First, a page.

States take on bioterrorism
CDC funds to spur data management, integration, training
- By William Welsh
- Sep 05, 2002
The Centers for Disease Control and Prevention will distribute more than $900 million to state governments in coming months for bioterrorism preparedness, including about $300 million slated for information technology solutions.
The funds will allow state and local officials to conduct needs assessments, build pharmaceutical stockpiles and improve information networks, creating opportunities for technology companies in education and training, data management, systems integration and wireless interoperability.
"This is a tremendous opportunity to advance the IT infrastructure of public health and support public health personnel," said Dr. John Loonsk, CDC's associate director of informatics.
In supplemental funding for fiscal 2002, Congress provided $918 million in emergency bioterrorism funds to state and local governments through cooperative agreements to be made by the CDC.
The supplemental funding vastly exceeds the $50 million in annual funding previously provided for the initiative, said Joe Henderson, CDC's associate director for terrorism preparedness.
The cooperative agreements will enable state and local government to establish the infrastructure necessary to participate in a national electronic public health information network.
"We must have one public health information network that is interoperable and integrated across functions and organizations," Loonsk said.
The network would enable health officials to track and respond to possible infectious disease outbreaks, as well as potential chemical, radiological and biological attacks ? going far beyond the 3-year-old CDC initiative to establish a network to provide electronic alerts.
The data to be shared through the network would enable federal and state health officials to identify trends, assist local health officials with case treatment and help law enforcement officials handle evidence, Loonsk said.
Because so many organizations are involved, the CDC is emphasizing system interoperability and the need to use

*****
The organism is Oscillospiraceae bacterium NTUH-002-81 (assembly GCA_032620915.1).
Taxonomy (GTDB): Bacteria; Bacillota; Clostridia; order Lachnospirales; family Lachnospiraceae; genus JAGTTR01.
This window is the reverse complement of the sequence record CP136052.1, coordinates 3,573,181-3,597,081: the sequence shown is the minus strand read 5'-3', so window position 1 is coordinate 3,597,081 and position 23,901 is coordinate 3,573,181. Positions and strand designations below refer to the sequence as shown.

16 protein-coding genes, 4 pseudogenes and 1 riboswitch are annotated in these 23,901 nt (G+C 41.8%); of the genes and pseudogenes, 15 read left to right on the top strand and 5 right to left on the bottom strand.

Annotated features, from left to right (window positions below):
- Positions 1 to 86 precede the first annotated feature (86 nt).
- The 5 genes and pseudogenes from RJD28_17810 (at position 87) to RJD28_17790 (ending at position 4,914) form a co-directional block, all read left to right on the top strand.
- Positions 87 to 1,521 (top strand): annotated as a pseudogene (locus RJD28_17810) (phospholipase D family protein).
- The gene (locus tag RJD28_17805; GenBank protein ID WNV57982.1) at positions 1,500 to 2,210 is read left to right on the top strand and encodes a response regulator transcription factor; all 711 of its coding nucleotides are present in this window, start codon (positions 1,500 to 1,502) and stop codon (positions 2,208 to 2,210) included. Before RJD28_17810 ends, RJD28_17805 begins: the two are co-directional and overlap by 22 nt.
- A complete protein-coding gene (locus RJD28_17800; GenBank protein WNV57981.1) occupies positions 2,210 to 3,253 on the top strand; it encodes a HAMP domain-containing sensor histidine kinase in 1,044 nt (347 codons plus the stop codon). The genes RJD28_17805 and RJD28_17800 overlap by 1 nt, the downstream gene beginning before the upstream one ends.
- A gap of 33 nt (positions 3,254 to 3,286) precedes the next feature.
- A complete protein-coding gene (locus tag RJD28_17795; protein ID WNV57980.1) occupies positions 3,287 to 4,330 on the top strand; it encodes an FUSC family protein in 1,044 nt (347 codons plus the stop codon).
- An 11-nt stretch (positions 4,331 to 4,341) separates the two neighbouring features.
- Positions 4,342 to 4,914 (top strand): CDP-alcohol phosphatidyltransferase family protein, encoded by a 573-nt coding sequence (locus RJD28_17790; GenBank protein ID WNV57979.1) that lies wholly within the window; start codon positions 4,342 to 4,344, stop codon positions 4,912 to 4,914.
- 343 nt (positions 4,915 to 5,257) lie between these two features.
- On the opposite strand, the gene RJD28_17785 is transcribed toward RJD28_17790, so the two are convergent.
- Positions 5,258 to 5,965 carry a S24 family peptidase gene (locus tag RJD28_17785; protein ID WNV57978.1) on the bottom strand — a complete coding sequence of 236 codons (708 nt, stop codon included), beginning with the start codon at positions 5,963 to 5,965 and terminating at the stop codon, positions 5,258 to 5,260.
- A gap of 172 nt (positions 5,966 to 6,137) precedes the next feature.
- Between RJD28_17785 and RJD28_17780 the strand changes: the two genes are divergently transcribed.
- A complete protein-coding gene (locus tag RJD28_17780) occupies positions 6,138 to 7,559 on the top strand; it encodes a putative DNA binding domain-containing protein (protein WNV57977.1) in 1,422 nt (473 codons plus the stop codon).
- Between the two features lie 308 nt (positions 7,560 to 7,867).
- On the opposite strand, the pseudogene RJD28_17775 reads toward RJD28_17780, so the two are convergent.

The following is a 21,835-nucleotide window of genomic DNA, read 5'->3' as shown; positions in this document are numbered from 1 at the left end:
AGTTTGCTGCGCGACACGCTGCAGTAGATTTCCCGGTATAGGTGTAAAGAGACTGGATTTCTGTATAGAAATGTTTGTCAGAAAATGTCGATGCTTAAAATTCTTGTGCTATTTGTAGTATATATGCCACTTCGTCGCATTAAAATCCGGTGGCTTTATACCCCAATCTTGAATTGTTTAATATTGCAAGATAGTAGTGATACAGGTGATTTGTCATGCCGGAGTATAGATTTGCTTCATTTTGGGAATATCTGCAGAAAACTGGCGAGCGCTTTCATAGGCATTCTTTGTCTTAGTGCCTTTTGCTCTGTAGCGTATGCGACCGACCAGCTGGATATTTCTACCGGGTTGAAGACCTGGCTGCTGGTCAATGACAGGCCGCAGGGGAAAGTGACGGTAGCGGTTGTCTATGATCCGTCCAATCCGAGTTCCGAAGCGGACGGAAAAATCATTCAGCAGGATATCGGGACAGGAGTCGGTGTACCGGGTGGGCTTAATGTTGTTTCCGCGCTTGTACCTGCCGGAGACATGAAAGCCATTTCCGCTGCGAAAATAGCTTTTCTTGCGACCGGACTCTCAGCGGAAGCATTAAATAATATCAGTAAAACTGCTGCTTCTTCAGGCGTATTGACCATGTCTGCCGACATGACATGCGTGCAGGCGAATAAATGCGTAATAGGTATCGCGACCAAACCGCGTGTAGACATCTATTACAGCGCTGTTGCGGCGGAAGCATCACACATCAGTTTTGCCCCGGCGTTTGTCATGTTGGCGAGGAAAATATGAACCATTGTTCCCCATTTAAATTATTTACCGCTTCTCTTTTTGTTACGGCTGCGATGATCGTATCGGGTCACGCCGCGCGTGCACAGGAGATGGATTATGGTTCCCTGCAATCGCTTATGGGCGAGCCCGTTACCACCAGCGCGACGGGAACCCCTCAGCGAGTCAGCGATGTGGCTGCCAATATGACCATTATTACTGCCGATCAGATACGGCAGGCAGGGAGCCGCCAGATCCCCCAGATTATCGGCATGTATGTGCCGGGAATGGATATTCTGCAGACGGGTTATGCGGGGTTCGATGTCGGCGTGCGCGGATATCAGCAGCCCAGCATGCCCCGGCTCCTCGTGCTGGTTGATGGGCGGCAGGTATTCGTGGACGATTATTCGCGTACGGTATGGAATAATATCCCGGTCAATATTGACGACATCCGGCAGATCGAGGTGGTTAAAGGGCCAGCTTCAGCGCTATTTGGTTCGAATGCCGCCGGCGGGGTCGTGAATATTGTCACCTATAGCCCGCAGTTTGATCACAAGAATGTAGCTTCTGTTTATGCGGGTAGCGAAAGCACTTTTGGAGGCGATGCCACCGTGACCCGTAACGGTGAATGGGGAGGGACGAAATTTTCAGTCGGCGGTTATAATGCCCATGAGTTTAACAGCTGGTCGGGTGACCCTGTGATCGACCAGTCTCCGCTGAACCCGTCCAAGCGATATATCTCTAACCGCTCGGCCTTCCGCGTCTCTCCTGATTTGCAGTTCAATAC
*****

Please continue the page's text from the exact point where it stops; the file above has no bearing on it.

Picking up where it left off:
standards in the exchange of data, he
Loonsk said the public health community needs software and technical assistance from the private sector in developing standards-based systems that will support the national network.
"This is not something that health departments can pursue on their own in terms of existing IT, or existing IT expertise," he said.
Although the CDC can send and receive information electronically from all 50 states, it wants to be able to put the same information into the hands of local health officials so they can respond rapidly to events, said CDC Director Julie Gerberding.
"There are still some gaps in alert systems to get to those people instantaneously," she said.
So far the CDC has received 62 applications for grants that would use the supplemental funding, Gerberding said. About half the applicants received grants without restrictions or requests for additional information, she said.
Texas is using $58 million in grant money to make its statewide health information network, which links 64 health organizations throughout the state, interoperable and standards-based. The goal is to provide connections among local health departments, hospitals and police, fire and emergency personnel that will cover 90 percent of the state's population, said Michael Mastrangelo, co-founder of the Texas Health Alert Network.
The prime contractors on the Texas Health Alert Network is Avnet Enterprise Solutions Inc., a unit of Avnet Inc. of Phoenix, and Cisco Systems Inc. of San Jose, Calif.
Avnet received $2.7 million for the first phase of the project, completed in June, said Christine Ricker, account manager for Avnet Enterprise Solutions Team. The company has a one-year, $500,000 contract with two one-year options for support services that include help-desk support, network monitoring, outage management and dedicated onsite engineering, she said.
Dell Computer Corp. of Round Rock, Texas, provided each of the 64 sites with a server and five desktops or notebooks under a $700,000 contract, company officials said.
Local health officials can use the network to disseminate information about symptoms and treatment across the state via e-mail, fax and eventually wireless devices. They also can use the network to help them analyze data to detect and respond to real or potential outbreaks.
Bob Barr, director of Dell's government marketing, said the Texas Health Alert Network is a key example of government-to-government information sharing envisioned by e-gov initiatives.
"E-gov was initially citizen facing, but e-gov under homeland security has taken on the focus of sharing timely information between federal, state and local authorities. [The Texas network] shows that this can be done successfully," Barr said.
William Welsh is a freelance writer covering IT and defense technology.